Not sure if there is a proper way of doing this, but this "gambiarra" may work quite well, it seems.

Make a model joining two or more models together in parallel. The only drawback is: you need the same number of input samples when training and predicting them in parallel.

How to use two models in parallel with a functional API model:

```
input1 = Input(inputShapeOfModel1)
input2 = Input(inputShapeOfModel2)
output1 = model1(input1)
output2 = model2(input2) #it could be model1 again, using model1 twice in parallel.
parallelModel = Model([input1,input2], [output1,output2])
```

You train and predict with this model, passing parallel input and output data:

```
parallelModel.fit([x_train1, x_train2], [y_train1, y_train2], ...)
```

### Working test code:

```
from keras.layers import *
from keras.models import Model, Sequential
import numpy as np
#simulating two "existing" models
model1 = Sequential()
model2 = Sequential()
#creating "existing" model 1
model1.add(Conv2D(10,3,activation='tanh', input_shape=(20,20,3)))
model1.add(Flatten())
model1.add(Dense(1,activation='sigmoid'))
#creating "existing" model 2
model2.add(Dense(20, input_shape=(2,)))
model2.add(Dense(3))
#part containing the proposed answer: joining the two models in parallel
inp1 = Input((20,20,3))
inp2 = Input((2,))
out1 = model1(inp1)
out2 = model2(inp2)
model = Model([inp1,inp2],[out1,out2])
#treat the new model as any other model
model.compile(optimizer='adam', loss='mse')
#dummy input data x and y, for models 1 and 2
x1 = np.ones((30,20,20,3))
y1 = np.ones((30,1))
x2 = np.ones((30,2))
y2 = np.ones((30,3))
#training the model and predicting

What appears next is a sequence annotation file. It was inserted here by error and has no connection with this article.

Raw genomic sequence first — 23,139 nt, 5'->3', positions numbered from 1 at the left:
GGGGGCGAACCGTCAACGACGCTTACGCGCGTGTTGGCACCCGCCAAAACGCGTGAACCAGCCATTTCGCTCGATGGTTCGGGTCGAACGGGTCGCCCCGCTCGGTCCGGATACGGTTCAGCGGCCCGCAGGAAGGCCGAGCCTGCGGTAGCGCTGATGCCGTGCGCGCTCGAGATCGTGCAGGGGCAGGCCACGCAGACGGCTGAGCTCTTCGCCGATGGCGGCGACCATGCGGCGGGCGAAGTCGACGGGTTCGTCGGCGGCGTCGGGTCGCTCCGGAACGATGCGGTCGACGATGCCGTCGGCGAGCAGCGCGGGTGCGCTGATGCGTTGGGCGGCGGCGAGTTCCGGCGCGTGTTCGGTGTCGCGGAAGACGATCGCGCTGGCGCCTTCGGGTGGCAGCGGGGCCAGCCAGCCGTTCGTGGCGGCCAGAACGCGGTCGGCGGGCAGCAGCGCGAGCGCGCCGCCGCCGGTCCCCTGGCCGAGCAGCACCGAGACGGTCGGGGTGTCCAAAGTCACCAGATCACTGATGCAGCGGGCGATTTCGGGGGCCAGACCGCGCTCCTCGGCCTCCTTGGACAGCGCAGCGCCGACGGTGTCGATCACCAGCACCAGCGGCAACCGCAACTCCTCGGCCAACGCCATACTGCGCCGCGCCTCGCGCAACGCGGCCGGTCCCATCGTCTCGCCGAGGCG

model.fit([x1,x2],[y1,y2], epochs = 50)
ypred1,ypred2 = model.predict([x1,x2])
print(ypred1.shape)
print(ypred2.shape)
```

### Advanced solution - Grouping data for speed and matching the amount of samples

There is still space for more optimizing, since this approach will synchronize batches between two models. So, if a model is much faster than another, the fast model will adjust to the speed of the slow model.

Also, if you have a different number of batches, you will need to train/predict some remaining data in separate.

You can work around these limitations too if you group your input data and use some custom reshapes in the model with a Lambda layer where you reshape the batch dimension at the beginning and then restore it at the end.

For instance, if `x1`

has 300 samples and `x2`

has 600 samples, you can reshape the input and output:

```
x2 = x2.reshape((300,2,....))
y2 = y2.reshape((300,2,....))
```

Before and after `model2`

, you use:

```
#before
Lambda(lambda x: K.reshape(x,(-1,....))) #transforms in the inner's model input shape
#after
Lambda(lambda x: K.reshape(x, (-1,2,....))) #transforms in the grouped shape for output
```

Where `....`

is the original input and output shapes (not considering batch_size).

Then you need to ponder which is best, group data to synchronize data size or group data to synchronize speed.

(Advantage compared to the next solution: you can easily group by any number, such as 2, 5, 10, 200.....)

### Advanced solution - Using the same model more than once in parallel to double speed

You can also use the same model twice in parallel, such as in this code. This will probably double its speed.

```
from keras.layers import *
from keras.models import Model, Sequential
#import keras.backend as K
import numpy as np
#import tensorflow as tf
#simulating two "existing" models
model1 = Sequential()
model2 = Sequential()
#model 1
model1.add(Conv2D(10,3,activation='tanh', input_shape=(20,20,3)))
model1.add(Flatten())
model1.add(Dense(1,activation='sigmoid'))
#model 2
model2.add(Dense(20, input_shape=(2,)))
model2.add(Dense(3))
#joining the models
inp1 = Input((20,20,3))
#two inputs for model 2 (the model we want to run twice as fast)
inp2 = Input((2,))
inp3 = Input((2,))
out1 = model1(inp1)
out2 = model2(inp2) #use model 2 once
out3 = model2(inp3) #use model 2 twice
model = Model([inp1,inp2,inp3],[out1,out2,out3])
model.compile(optimizer='adam', loss='mse')
#dummy data - remember to have two inputs for model 2, not repeated
x1 = np.ones((30,20,20,3))
y1 = np.ones((30,1))
x2 = np.ones((30,2)) #first input for model 2
y2 = np.ones((30,3)) #first output for model 2
x3 = np.zeros((30,2)) #second input for model 2
y3 = np.zeros((30,3)) #second output for model 2
model.fit([x1,x2,x3],[y1,y2,y3], epochs = 50)
ypred1,ypred2,ypred3 = model.predict([x1,x2,x3])
print(ypred1.shape)
print(ypred2.shape)
print(ypred3.shape)
```

Advantage compared to the previous solution: less trouble with manipulating data and custom reshapes.